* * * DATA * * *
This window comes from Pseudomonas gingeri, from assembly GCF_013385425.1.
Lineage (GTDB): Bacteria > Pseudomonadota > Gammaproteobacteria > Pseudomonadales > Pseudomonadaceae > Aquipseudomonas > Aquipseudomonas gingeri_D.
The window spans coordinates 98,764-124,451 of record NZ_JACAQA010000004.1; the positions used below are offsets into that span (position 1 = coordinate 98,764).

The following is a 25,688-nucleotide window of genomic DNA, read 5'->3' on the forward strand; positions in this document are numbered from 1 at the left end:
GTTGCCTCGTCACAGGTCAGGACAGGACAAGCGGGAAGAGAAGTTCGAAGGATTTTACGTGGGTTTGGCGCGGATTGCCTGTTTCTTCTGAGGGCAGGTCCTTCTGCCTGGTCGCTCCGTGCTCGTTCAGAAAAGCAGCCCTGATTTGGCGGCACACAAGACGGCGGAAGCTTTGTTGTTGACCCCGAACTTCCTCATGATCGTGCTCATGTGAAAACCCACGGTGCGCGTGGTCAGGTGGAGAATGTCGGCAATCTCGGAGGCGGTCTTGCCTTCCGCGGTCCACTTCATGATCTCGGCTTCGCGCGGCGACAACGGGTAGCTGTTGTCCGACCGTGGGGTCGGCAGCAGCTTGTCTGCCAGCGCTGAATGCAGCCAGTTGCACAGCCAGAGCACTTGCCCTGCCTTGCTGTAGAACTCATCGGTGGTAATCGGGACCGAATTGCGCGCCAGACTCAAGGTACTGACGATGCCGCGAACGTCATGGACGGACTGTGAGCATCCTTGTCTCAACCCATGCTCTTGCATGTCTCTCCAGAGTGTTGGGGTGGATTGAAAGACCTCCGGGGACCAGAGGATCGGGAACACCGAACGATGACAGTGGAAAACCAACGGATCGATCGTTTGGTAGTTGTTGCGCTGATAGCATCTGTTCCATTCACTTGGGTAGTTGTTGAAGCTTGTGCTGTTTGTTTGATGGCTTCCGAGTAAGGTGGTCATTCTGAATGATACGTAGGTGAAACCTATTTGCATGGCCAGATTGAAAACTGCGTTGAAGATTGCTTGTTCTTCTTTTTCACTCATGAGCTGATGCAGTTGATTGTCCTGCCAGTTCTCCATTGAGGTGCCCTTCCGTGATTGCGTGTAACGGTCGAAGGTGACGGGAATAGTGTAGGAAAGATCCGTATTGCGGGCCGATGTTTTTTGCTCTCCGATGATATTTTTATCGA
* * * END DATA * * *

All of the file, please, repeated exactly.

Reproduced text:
This window comes from Pseudomonas gingeri, from assembly GCF_013385425.1.
Lineage (GTDB): Bacteria > Pseudomonadota > Gammaproteobacteria > Pseudomonadales > Pseudomonadaceae > Aquipseudomonas > Aquipseudomonas gingeri_D.
The window spans coordinates 98,764-124,451 of record NZ_JACAQA010000004.1; the positions used below are offsets into that span (position 1 = coordinate 98,764).

The following is a 25,688-nucleotide window of genomic DNA, read 5'->3' on the forward strand; positions in this document are numbered from 1 at the left end:
GTTGCCTCGTCACAGGTCAGGACAGGACAAGCGGGAAGAGAAGTTCGAAGGATTTTACGTGGGTTTGGCGCGGATTGCCTGTTTCTTCTGAGGGCAGGTCCTTCTGCCTGGTCGCTCCGTGCTCGTTCAGAAAAGCAGCCCTGATTTGGCGGCACACAAGACGGCGGAAGCTTTGTTGTTGACCCCGAACTTCCTCATGATCGTGCTCATGTGAAAACCCACGGTGCGCGTGGTCAGGTGGAGAATGTCGGCAATCTCGGAGGCGGTCTTGCCTTCCGCGGTCCACTTCATGATCTCGGCTTCGCGCGGCGACAACGGGTAGCTGTTGTCCGACCGTGGGGTCGGCAGCAGCTTGTCTGCCAGCGCTGAATGCAGCCAGTTGCACAGCCAGAGCACTTGCCCTGCCTTGCTGTAGAACTCATCGGTGGTAATCGGGACCGAATTGCGCGCCAGACTCAAGGTACTGACGATGCCGCGAACGTCATGGACGGACTGTGAGCATCCTTGTCTCAACCCATGCTCTTGCATGTCTCTCCAGAGTGTTGGGGTGGATTGAAAGACCTCCGGGGACCAGAGGATCGGGAACACCGAACGATGACAGTGGAAAACCAACGGATCGATCGTTTGGTAGTTGTTGCGCTGATAGCATCTGTTCCATTCACTTGGGTAGTTGTTGAAGCTTGTGCTGTTTGTTTGATGGCTTCCGAGTAAGGTGGTCATTCTGAATGATACGTAGGTGAAACCTATTTGCATGGCCAGATTGAAAACTGCGTTGAAGATTGCTTGTTCTTCTTTTTCACTCATGAGCTGATGCAGTTGATTGTCCTGCCAGTTCTCCATTGAGGTGCCCTTCCGTGATTGCGTGTAACGGTCGAAGGTGACGGGAATAGTGTAGGAAAGATCCGTATTGCGGGCCGATGTTTTTTGCTCTCCGATGATATTTTTATCGA